This area, located in the extreme northwest of British Columbia, marks the western boundary of the Boreal region. On the border of the Yukon and Southeast Alaska, the western flank of these mountains descends into Alaska's Tongass Rainforest and British Columbia's Great Bear Rainforest. Far from the oil sands, the greatest remaining coastal temperate and marine ecosystem is imminently threatened by the proposal to build a 750-mile pipeline to pump 550,000 barrels per day of oil sands crude to the coast. Once there, it would be shipped through some of the most treacherous waters, virtually assuring an ecological disaster at some point in the future.
Even in the extreme cold of the winter, the toxic tailings ponds do not freeze. On one particularly cold morning, the partially frozen tailings, sand, liquid tailings and oil residue, combined to produce abstractions that reminded me of a Jackson Pollock canvas.
Photographed in late autumn in softly falling snow, a solitary spruce is set against a sea of aspen. The Boreal Forest of northern Canada is perhaps the best and largest example of a largely intact forest ecosystem. Canada's Boreal Forest alone stores an amount of carbon equal to ten times the total annual global emissions from all fossil fuel consumption.
Twenty four hours a day the oil sands eats into the most carbon rich forest ecosystem on the planet. Storing almost twice as much carbon per hectare as tropical rainforests, the boreal forest is the planet's greatest terrestrial carbon storehouse. To the industry, these diverse and ecologically significant forests and wetlands are referred to as overburden, the forest to be stripped and the wetlands dredged and replaced by mines and tailings ponds so vast they can be seen from outer space.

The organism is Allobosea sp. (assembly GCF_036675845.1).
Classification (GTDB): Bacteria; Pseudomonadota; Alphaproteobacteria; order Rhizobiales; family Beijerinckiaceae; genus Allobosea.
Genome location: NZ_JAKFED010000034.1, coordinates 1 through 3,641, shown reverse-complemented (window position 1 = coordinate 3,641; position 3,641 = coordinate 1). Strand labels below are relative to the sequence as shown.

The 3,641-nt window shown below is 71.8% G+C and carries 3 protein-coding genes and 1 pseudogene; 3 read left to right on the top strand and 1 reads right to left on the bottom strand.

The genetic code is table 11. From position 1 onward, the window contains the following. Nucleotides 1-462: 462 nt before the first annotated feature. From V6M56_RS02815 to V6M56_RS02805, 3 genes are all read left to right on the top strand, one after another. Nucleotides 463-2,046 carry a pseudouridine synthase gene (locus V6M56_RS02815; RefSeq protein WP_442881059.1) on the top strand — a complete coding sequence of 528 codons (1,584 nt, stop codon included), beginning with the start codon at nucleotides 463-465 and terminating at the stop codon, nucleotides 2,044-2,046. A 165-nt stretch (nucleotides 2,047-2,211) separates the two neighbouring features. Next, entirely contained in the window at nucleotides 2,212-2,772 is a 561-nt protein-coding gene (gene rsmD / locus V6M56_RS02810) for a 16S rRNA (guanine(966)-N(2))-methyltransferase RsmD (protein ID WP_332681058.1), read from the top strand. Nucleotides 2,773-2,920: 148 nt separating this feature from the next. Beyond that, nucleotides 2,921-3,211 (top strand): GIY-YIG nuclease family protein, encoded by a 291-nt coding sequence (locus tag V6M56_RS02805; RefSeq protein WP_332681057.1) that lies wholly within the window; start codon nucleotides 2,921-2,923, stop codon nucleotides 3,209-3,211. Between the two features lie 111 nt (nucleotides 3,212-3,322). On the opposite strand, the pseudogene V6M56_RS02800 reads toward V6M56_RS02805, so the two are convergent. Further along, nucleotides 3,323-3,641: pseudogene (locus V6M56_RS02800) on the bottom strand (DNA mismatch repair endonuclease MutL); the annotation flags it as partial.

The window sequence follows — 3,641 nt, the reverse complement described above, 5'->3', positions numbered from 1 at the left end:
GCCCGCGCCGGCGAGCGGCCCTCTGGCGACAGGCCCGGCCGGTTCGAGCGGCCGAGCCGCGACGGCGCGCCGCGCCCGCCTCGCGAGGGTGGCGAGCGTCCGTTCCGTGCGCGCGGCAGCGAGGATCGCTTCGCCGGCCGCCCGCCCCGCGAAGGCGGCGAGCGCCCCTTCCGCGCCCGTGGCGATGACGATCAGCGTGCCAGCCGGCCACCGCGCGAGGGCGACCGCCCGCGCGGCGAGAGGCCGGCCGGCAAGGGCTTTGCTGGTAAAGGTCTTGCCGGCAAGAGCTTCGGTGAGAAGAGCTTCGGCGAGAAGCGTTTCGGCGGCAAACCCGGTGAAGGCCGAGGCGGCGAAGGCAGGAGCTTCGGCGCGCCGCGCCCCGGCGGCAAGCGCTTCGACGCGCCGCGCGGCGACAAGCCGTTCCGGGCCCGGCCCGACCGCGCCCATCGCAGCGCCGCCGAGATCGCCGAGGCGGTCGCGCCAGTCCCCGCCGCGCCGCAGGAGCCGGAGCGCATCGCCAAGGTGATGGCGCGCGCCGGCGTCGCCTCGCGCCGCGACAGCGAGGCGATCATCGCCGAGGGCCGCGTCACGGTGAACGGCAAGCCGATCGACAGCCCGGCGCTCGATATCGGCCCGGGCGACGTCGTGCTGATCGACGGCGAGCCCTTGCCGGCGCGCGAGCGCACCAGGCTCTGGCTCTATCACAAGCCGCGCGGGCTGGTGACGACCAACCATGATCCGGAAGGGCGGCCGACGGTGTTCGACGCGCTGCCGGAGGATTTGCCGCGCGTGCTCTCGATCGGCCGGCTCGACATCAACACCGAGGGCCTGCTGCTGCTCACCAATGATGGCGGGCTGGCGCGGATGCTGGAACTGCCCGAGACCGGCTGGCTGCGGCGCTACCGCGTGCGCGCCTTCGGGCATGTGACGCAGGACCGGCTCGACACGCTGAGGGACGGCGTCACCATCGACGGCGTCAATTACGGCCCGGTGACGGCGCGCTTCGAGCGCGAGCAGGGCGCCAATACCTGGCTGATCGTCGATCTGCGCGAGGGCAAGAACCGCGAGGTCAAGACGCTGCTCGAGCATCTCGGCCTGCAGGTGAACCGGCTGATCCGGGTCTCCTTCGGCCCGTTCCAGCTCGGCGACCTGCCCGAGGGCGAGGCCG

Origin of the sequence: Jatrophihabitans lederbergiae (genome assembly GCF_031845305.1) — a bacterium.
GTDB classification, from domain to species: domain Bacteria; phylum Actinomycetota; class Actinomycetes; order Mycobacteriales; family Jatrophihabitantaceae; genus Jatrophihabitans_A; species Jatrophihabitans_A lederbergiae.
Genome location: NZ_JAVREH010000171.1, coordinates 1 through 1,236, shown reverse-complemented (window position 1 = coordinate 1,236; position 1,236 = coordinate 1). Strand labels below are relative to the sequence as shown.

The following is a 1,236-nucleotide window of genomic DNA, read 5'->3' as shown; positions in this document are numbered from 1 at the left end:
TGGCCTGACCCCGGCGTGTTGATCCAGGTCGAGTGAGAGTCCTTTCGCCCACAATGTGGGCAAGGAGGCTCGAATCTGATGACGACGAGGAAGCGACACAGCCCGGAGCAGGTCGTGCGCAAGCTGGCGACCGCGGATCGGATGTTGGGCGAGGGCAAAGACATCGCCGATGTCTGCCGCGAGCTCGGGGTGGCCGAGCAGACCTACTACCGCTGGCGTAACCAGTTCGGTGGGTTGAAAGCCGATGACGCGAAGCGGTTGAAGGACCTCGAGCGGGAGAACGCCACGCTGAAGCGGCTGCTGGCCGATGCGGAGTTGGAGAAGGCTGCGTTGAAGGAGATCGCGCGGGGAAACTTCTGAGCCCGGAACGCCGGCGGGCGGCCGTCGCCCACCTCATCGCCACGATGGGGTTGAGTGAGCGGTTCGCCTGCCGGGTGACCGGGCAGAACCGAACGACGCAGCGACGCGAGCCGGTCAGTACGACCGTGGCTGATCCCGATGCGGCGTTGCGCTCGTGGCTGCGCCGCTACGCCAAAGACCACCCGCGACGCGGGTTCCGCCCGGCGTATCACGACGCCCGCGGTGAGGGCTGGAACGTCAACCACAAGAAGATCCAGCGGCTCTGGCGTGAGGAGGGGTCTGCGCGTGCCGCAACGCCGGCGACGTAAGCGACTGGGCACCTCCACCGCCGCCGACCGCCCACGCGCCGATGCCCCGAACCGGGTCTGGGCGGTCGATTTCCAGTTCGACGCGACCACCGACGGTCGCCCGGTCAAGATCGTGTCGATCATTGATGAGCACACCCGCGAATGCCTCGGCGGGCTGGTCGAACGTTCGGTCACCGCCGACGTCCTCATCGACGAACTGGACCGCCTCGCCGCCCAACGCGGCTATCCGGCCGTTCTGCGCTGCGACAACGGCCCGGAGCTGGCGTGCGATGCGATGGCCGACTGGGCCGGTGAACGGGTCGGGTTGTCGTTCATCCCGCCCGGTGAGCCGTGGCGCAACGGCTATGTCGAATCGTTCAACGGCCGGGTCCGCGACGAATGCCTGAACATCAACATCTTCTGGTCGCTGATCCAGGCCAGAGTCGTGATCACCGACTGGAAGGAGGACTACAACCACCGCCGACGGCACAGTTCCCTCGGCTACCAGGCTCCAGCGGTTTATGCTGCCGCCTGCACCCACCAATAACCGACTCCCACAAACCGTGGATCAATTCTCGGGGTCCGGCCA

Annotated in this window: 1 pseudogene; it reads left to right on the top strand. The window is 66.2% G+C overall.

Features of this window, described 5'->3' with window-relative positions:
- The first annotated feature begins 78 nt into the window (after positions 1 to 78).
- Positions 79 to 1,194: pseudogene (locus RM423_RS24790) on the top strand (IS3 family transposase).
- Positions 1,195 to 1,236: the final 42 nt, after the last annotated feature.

In an effort to deal with the problem of tailings ponds, Suncor is experimenting with dry tailings technology. This has the potential to limit, or eliminate, the need for vast tailings ponds in the future and lessen this aspect of the oil sands' impact.
So large are the Alberta Tar Sands tailings ponds that they can be seen from space. It has been estimated by Natural Resources Canada that the industry to date has produced enough toxic waste to fill a canal 32 feet deep by 65 feet wide from Fort McMurray to Edmonton, and on to Ottawa, a distance of over 2,000 miles. In this image, the sky is reflected in the toxic and oily waste of a tailings pond.
The Caracajou River winds back and forth creating this oxbow of wetlands as it joins the Mackenzie flowing north to the Beaufort Sea. This region, almost entirely pristine, and the third largest watershed basin in the world, will be directly impacted by the proposed Mackenzie Valley National Gas Pipeline to fuel the energy needs of the Alberta Oil Sands mega-project.
Oil sands pit mining is done in benches or steps. These benches are each approximately 12-15 meters high. Giant shovels dig the oil sand and place it into heavy hauler trucks that range in size from 240 tons to the largest trucks, which have a 400-ton capacity.
The Alberta oil sands are Canada's single largest source of carbon. They produce about as much annually as the nation of Denmark. The refining of the tar-like bitumen requires more water and uses almost twice as much energy as the production of conventional oil. Particularly visible in winter, vast plumes of toxic pollution fill the skies. The oil sands are so large they create their own weather systems.
Located just 70 miles downstream from the Alberta oil sands, the Athabasca Delta is the world's largest freshwater delta. It lies at the convergence of North America's four major flyways and is a critical stopover for migrating waterfowl and considered one of the most globally significant wetlands. It is threatened both by the massive water consumption of the tar sands and its toxic tailings ponds.
This network of roads reminded me of a claw or tentacles. It represents for me the way in which the tentacles of the tar sands reach out and wreak havoc and destruction. Proposed pipelines to American Midwest, Mackenzie Valley, and through the Great Bear Rainforest will bring new threats to these regions while the pipelines fuel new markets and ensure the proposed five fold expansion of the oil sands.